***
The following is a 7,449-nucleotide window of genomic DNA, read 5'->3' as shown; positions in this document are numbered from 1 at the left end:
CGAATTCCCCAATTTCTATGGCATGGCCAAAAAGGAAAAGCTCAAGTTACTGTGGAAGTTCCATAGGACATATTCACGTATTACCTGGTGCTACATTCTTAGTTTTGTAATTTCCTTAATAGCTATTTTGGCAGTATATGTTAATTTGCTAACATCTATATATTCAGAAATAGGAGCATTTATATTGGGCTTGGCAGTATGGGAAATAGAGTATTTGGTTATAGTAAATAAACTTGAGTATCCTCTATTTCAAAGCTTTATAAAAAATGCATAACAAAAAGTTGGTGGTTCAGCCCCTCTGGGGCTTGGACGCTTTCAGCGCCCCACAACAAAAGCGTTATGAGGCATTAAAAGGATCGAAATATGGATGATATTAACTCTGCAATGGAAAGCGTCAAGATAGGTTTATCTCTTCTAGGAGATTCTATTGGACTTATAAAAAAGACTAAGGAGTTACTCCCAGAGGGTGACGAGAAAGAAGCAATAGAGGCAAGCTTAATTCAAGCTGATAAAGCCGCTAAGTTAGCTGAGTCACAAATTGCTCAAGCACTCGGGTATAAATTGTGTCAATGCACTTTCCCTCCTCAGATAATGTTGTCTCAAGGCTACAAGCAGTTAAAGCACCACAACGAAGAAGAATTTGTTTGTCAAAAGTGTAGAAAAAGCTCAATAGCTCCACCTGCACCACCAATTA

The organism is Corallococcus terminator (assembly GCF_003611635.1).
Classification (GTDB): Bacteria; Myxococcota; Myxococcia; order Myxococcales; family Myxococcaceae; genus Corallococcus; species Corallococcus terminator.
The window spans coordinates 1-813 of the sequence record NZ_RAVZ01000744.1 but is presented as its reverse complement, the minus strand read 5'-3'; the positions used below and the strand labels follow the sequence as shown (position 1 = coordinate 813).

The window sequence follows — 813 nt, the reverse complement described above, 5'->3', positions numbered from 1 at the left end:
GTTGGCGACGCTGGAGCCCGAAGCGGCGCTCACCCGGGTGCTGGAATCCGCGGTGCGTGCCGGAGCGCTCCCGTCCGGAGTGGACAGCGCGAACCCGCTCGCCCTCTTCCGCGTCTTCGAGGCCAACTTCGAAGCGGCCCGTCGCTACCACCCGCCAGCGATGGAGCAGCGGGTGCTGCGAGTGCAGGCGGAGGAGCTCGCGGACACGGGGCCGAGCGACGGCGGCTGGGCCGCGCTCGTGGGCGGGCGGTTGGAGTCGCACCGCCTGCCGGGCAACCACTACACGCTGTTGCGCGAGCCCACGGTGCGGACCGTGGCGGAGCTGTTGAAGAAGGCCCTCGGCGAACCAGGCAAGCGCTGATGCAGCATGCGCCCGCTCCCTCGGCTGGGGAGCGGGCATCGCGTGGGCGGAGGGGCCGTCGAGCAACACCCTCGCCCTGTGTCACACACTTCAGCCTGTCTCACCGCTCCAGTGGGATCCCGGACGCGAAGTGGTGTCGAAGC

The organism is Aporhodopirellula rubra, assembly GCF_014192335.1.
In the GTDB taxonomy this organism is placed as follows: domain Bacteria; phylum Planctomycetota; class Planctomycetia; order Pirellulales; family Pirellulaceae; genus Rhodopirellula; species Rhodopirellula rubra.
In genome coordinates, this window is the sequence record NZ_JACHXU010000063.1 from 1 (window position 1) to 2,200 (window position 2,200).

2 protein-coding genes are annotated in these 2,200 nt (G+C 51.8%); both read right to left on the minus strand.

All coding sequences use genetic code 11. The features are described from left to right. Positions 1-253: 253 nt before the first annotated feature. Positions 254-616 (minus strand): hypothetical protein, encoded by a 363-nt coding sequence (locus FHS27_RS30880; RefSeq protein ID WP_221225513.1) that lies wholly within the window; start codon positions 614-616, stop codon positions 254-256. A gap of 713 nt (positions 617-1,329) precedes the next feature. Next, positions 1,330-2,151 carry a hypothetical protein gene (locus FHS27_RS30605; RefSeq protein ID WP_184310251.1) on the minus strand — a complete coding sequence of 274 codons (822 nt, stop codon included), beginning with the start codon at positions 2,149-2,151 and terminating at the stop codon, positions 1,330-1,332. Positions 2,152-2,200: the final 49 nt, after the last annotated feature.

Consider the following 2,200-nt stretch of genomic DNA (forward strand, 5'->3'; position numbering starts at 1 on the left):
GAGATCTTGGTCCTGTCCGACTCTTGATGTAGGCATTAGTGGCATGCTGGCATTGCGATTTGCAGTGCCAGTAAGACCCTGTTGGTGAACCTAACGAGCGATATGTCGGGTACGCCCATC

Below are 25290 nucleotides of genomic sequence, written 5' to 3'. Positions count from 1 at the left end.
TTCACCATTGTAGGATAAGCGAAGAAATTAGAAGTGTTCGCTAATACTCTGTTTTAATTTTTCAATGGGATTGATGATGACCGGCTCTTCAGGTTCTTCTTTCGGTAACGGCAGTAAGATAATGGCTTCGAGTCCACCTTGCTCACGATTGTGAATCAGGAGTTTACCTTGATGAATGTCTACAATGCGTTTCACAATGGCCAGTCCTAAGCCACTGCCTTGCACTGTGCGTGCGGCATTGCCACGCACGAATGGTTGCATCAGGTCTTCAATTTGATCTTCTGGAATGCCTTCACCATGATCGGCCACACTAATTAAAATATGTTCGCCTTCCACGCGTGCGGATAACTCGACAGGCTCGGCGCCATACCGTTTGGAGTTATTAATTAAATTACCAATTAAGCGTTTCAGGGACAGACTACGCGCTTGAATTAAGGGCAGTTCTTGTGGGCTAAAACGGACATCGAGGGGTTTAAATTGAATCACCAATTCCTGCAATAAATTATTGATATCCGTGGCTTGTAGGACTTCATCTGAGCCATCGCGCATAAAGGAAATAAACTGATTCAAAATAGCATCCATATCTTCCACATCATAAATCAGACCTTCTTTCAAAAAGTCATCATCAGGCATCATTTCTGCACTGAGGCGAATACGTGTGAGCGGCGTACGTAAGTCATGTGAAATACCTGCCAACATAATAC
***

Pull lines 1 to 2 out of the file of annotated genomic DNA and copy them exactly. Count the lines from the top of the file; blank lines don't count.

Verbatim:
The following is a 7,449-nucleotide window of genomic DNA, read 5'->3' as shown; positions in this document are numbered from 1 at the left end:
CGAATTCCCCAATTTCTATGGCATGGCCAAAAAGGAAAAGCTCAAGTTACTGTGGAAGTTCCATAGGACATATTCACGTATTACCTGGTGCTACATTCTTAGTTTTGTAATTTCCTTAATAGCTATTTTGGCAGTATATGTTAATTTGCTAACATCTATATATTCAGAAATAGGAGCATTTATATTGGGCTTGGCAGTATGGGAAATAGAGTATTTGGTTATAGTAAATAAACTTGAGTATCCTCTATTTCAAAGCTTTATAAAAAATGCATAACAAAAAGTTGGTGGTTCAGCCCCTCTGGGGCTTGGACGCTTTCAGCGCCCCACAACAAAAGCGTTATGAGGCATTAAAAGGATCGAAATATGGATGATATTAACTCTGCAATGGAAAGCGTCAAGATAGGTTTATCTCTTCTAGGAGATTCTATTGGACTTATAAAAAAGACTAAGGAGTTACTCCCAGAGGGTGACGAGAAAGAAGCAATAGAGGCAAGCTTAATTCAAGCTGATAAAGCCGCTAAGTTAGCTGAGTCACAAATTGCTCAAGCACTCGGGTATAAATTGTGTCAATGCACTTTCCCTCCTCAGATAATGTTGTCTCAAGGCTACAAGCAGTTAAAGCACCACAACGAAGAAGAATTTGTTTGTCAAAAGTGTAGAAAAAGCTCAATAGCTCCACCTGCACCACCAATTA